G-Wiz in the Garden of Good and Evil | Wizards Blog Truth About It.net

G-Wiz in the Garden of Good and Evil

Updated: May 2, 2015

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Earlier this week on his podcast, Bill Simmons and guest Brian Windhorst gave voice to what many Wizards fans are thinking but too scared to say out loud: “There might be something special developing in Washington.”

Of course, it’s easy for the national media to jump on Washington’s bandwagon. They are not haunted by the curse O’ Les Boulez. Optimism does not come as freely to long-suffering Wizards watchers. Every positive thought is met with a reminder of past failures, like an angel and devil sitting on our shoulders. As Washington prepares to face the #1 seeded Atlanta Hawks with a trip to the Eastern Conference Finals on the line, TAI’s Adam Rubin channels his inner angel while while TAI’s Sean Fagan does the same with his more nefarious side.

Adam Rubin (@LedellsPlace)

It’s tempting to write off Washington’s current playoff run as a reboot of the unexpected yet ultimately disappointing 2014 post-season. Deadspin’s Albert Burneko neatly laid out the parallels (underwhelming regular season, followed by surprising domination of higher seeded playoff team, followed by growing media hype, followed by a second round matchup against a struggling 1-seed, followed by an uninspiring loss.)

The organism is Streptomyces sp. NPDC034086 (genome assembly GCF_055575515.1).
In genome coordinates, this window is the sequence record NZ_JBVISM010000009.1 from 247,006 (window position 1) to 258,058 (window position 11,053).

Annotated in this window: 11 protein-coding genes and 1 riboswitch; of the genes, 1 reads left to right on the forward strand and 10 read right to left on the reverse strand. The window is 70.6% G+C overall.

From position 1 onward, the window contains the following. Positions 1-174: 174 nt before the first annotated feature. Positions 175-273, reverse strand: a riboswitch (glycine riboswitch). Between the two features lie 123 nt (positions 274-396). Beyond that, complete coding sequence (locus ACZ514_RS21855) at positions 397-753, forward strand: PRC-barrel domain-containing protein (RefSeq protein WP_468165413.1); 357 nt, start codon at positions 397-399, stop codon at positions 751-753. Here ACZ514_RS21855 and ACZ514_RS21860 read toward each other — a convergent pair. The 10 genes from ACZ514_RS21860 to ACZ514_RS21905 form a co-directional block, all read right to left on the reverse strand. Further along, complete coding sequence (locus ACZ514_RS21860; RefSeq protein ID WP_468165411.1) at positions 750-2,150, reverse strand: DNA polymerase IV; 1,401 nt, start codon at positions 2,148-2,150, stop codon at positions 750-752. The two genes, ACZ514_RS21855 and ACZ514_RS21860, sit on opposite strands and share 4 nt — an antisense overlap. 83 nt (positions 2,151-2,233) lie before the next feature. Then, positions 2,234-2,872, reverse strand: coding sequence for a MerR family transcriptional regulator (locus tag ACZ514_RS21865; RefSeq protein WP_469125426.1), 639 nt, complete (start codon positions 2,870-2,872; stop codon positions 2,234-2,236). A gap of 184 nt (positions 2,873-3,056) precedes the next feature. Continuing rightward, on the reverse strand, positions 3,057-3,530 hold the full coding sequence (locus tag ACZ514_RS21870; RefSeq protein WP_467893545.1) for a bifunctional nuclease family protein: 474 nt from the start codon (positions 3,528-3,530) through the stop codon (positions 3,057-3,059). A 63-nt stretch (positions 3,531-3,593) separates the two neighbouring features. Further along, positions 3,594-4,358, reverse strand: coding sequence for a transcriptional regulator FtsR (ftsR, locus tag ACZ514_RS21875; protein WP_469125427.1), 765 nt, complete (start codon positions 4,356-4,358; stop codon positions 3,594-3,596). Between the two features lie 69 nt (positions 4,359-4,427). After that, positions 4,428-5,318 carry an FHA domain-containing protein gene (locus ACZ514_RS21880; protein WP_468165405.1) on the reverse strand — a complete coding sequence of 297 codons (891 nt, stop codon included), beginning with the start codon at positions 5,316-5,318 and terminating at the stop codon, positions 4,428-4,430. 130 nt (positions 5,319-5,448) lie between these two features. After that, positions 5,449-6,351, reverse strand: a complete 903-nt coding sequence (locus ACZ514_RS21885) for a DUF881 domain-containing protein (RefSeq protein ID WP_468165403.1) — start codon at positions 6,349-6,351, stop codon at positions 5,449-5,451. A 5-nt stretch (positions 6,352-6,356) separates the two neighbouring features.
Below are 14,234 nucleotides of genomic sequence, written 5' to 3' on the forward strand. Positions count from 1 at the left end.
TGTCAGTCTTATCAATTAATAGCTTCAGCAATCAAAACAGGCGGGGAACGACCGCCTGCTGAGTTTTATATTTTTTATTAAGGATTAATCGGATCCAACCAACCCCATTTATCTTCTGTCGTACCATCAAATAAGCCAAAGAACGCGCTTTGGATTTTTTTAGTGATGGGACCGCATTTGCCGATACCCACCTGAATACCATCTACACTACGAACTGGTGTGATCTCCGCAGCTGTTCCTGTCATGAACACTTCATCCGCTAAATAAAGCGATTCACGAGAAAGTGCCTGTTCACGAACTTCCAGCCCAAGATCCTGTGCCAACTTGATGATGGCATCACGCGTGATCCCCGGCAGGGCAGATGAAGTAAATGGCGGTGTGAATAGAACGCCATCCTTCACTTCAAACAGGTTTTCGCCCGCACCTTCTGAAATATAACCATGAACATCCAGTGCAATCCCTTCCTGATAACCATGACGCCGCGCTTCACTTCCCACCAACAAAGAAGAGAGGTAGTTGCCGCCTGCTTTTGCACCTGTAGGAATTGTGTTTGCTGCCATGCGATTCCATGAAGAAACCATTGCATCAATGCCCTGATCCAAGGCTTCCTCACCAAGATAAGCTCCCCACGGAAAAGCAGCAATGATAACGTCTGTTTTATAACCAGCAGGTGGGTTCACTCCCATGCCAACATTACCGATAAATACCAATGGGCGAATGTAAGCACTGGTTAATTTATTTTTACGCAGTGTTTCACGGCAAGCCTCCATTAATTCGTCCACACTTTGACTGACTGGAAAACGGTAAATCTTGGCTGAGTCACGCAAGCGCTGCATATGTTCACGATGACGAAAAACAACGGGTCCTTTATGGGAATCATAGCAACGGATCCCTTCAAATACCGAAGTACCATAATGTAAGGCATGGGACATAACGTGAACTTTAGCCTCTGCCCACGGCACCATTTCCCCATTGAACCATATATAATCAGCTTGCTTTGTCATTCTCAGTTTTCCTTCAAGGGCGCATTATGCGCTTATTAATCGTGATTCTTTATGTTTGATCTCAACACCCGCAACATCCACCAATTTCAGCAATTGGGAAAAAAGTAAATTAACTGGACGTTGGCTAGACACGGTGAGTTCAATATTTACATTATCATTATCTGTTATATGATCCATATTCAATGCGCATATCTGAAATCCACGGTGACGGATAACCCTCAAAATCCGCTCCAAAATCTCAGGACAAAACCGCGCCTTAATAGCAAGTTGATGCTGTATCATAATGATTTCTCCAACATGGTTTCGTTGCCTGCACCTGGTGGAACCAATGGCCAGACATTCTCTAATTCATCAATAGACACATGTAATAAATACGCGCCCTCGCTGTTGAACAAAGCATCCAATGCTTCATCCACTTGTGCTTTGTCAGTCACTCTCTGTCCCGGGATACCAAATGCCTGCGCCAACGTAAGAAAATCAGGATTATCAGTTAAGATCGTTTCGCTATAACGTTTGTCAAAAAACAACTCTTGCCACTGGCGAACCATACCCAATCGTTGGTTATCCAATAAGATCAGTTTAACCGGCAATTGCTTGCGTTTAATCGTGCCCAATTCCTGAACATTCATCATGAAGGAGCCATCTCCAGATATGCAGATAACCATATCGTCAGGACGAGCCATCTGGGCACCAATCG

But there’s a fatal flaw in that groundhog’s day narrative and his name is John Wall. Last year, Wall was not ready for primetime. He had a great season but had not yet developed the former-Rondo-esque ability to impose his will on a playoff game by controlling the pace from opening tip to final buzzer.

Indiana defenders went under picks and baited Wall into driving into the congested paint where they gobbled him up as his teammates stood idly by, motionless on the wings. The offense ground to a halt for minutes—and even entire quarters—at a time.

This season Wall is an entirely different player. Remember when he used to end every pick-and-roll by jumping in the air with nowhere to pass the ball? That was a staple of his offense, happened half a dozen times each game and too often, resulted in a turnover. Those moments have become more rare, especially with the floor spread wide open in Washington’s shiny new stretch offense.

Now, Wall probes the defense, maintains his dribble and—on the rare occasions when he leaves his feet to pass—he does so purposefully, with the foresight required to shift the defense, knowing in advance exactly where the ball is going.

That is the version of John Wall that will be leading the charge against the Atlanta Hawks. Atlanta had a spectacular regular season fueled by a well-oiled motion offense. However, the Hawks’ historic win total and four All-Star nods (Jeff Teague, Al Horford, Paul Millsap and Kyle Korver) mask the reality that Atlanta is a team without a superstar. Whether that matters is one of those eternal debates the answer to which is forgotten each time a team without a superstar succeeds over a team that has one.

Long-time San Antonio assistant Mike Budenholzer may have replicated the Spurs offense in Georgia, but it’s not like he cloned Tim Duncan, Tony Parker and Manu Ginobili. John Wall will be the best player in the series, just like he was against Toronto. If Kenny and Chuck have taught us anything, it’s that superstars do matter in the playoffs.

And it doesn’t stop with Wall. As Simmons and Windhorst noted, top-to-bottom, Washington may have more talent on its roster. This is even more evident when you consider health, as two of the Hawks best players, Horford and Millsap, are not 100 percent. And then, of course, there’s Thabo Sefolosha, who allegedly had his leg broken by the New York Police Department and won’t be available until next season.